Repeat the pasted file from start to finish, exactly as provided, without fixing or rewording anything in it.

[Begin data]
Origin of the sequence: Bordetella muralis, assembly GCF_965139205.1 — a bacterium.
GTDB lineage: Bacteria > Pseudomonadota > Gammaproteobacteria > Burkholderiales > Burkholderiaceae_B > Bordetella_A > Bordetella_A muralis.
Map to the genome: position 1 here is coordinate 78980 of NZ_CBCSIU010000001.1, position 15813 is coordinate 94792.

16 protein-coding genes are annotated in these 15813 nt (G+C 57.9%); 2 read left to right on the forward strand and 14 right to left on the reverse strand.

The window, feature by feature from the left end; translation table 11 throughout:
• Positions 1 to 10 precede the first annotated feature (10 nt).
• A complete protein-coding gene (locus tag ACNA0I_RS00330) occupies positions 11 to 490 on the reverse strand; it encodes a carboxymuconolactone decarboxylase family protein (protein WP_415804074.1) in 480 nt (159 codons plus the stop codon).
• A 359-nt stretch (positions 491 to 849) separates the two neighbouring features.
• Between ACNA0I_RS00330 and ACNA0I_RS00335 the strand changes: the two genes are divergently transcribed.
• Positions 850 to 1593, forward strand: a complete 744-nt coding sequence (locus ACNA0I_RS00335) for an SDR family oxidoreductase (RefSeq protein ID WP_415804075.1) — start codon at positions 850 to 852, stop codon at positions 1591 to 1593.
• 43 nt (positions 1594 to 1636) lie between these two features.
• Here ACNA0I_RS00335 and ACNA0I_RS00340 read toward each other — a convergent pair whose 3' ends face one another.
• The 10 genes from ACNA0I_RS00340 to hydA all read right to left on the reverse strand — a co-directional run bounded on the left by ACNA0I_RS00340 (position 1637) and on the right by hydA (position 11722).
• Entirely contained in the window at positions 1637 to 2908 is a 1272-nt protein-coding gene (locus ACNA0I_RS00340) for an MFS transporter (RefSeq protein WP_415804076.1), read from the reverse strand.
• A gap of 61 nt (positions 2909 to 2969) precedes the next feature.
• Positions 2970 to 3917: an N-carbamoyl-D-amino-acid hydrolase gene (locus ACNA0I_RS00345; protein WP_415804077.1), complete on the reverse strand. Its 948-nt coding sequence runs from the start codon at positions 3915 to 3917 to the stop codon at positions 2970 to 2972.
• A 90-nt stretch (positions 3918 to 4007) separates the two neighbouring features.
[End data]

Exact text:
Origin of the sequence: Bordetella muralis, assembly GCF_965139205.1 — a bacterium.
GTDB lineage: Bacteria > Pseudomonadota > Gammaproteobacteria > Burkholderiales > Burkholderiaceae_B > Bordetella_A > Bordetella_A muralis.
Map to the genome: position 1 here is coordinate 78980 of NZ_CBCSIU010000001.1, position 15813 is coordinate 94792.

16 protein-coding genes are annotated in these 15813 nt (G+C 57.9%); 2 read left to right on the forward strand and 14 right to left on the reverse strand.

The window, feature by feature from the left end; translation table 11 throughout:
• Positions 1 to 10 precede the first annotated feature (10 nt).
• A complete protein-coding gene (locus tag ACNA0I_RS00330) occupies positions 11 to 490 on the reverse strand; it encodes a carboxymuconolactone decarboxylase family protein (protein WP_415804074.1) in 480 nt (159 codons plus the stop codon).
• A 359-nt stretch (positions 491 to 849) separates the two neighbouring features.
• Between ACNA0I_RS00330 and ACNA0I_RS00335 the strand changes: the two genes are divergently transcribed.
• Positions 850 to 1593, forward strand: a complete 744-nt coding sequence (locus ACNA0I_RS00335) for an SDR family oxidoreductase (RefSeq protein ID WP_415804075.1) — start codon at positions 850 to 852, stop codon at positions 1591 to 1593.
• 43 nt (positions 1594 to 1636) lie between these two features.
• Here ACNA0I_RS00335 and ACNA0I_RS00340 read toward each other — a convergent pair whose 3' ends face one another.
• The 10 genes from ACNA0I_RS00340 to hydA all read right to left on the reverse strand — a co-directional run bounded on the left by ACNA0I_RS00340 (position 1637) and on the right by hydA (position 11722).
• Entirely contained in the window at positions 1637 to 2908 is a 1272-nt protein-coding gene (locus ACNA0I_RS00340) for an MFS transporter (RefSeq protein WP_415804076.1), read from the reverse strand.
• A gap of 61 nt (positions 2909 to 2969) precedes the next feature.
• Positions 2970 to 3917: an N-carbamoyl-D-amino-acid hydrolase gene (locus ACNA0I_RS00345; protein WP_415804077.1), complete on the reverse strand. Its 948-nt coding sequence runs from the start codon at positions 3915 to 3917 to the stop codon at positions 2970 to 2972.
• A 90-nt stretch (positions 3918 to 4007) separates the two neighbouring features.